American Bistro Is the Feel Good Movie of the Year
American Bistro grabs the audience’s attention from the start and doesn’t let go until the end. In the first scene a young man named Edmund (portrayed by Arthur Diennet) is grieving over his past actions and pondering the consequences. He asks that question that we all have asked. The question that is impossible to answer, “what if.”
And the tone is set for the rest of the movie. Arthur Diennet wrote the script which he also directed and produced. He takes the viewer on an emotional, but joyous, ride as he investigates the themes of love, loss, anger and regret.
In his state of confusion about life, Edmund turns to his uncle Medor (played by Dinnette’s real life father Marcel Diennet) Medor is also gripping with loss and regret.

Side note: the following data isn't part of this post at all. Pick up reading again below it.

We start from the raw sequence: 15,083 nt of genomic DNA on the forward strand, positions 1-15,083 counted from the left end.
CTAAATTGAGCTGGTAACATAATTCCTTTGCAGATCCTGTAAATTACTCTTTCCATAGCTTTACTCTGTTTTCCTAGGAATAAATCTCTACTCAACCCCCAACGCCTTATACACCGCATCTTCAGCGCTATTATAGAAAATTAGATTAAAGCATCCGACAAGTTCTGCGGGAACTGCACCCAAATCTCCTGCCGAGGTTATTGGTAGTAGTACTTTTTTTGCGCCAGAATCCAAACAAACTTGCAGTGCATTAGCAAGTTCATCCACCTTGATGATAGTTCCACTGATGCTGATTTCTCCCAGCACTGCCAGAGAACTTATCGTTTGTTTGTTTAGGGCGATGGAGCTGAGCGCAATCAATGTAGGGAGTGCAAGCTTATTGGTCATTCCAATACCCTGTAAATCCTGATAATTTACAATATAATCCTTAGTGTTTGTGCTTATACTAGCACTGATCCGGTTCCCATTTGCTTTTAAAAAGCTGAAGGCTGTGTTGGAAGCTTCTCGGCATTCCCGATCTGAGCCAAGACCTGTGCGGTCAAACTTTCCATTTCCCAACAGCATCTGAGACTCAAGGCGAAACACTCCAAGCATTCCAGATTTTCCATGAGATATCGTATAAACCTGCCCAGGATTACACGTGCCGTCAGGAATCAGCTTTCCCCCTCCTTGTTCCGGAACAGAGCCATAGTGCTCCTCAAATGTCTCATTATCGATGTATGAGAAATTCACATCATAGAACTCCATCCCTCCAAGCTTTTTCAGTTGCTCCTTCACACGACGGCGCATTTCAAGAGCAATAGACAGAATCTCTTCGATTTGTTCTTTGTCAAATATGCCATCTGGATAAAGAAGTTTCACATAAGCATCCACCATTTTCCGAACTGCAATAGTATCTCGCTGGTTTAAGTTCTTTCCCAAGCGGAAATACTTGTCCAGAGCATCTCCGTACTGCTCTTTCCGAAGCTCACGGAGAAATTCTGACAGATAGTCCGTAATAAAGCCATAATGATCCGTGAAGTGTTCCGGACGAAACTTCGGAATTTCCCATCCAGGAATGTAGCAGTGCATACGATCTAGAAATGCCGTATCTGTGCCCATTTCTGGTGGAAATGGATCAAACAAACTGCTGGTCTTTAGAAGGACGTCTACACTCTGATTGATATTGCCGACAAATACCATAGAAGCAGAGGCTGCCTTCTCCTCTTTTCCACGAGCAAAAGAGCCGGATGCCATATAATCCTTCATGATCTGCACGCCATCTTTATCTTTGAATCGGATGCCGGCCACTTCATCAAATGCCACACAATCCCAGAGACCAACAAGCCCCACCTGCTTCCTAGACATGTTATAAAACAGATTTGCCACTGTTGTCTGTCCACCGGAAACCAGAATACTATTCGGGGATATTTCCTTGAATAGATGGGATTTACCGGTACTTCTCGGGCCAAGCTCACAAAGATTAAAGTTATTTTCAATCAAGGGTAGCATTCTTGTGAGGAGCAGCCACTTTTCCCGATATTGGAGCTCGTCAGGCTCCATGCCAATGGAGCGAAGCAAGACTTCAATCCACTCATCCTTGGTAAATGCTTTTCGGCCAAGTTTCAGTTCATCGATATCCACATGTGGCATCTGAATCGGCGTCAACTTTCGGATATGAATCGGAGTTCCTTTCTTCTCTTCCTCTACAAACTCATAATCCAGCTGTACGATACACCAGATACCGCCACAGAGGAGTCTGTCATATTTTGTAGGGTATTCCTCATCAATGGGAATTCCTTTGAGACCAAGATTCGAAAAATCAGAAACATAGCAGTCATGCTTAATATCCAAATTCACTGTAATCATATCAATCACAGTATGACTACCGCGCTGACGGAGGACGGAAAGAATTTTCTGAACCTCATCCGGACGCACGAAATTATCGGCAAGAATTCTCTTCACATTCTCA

Marcel Diennet is a cinematic genius and a lesser artist would buckle under the weight of the many hats he wore during production. He joined drama and comedy together perfectly without sacrificing either. The final result is almost flawless.
The few criticisms are almost too small to mention. A few of the lesser characters are stereotyped. There is one too many vomit scenes. This movie is strong on its’ own and low brow vomit scenes are not necessary.
Dienne gives us the answer to the question he asked at the beginning of American Bistro. An adventure is a problem after problem. A true hero is the one who surmounts problem after problem.
In the end there can be no light without darkness.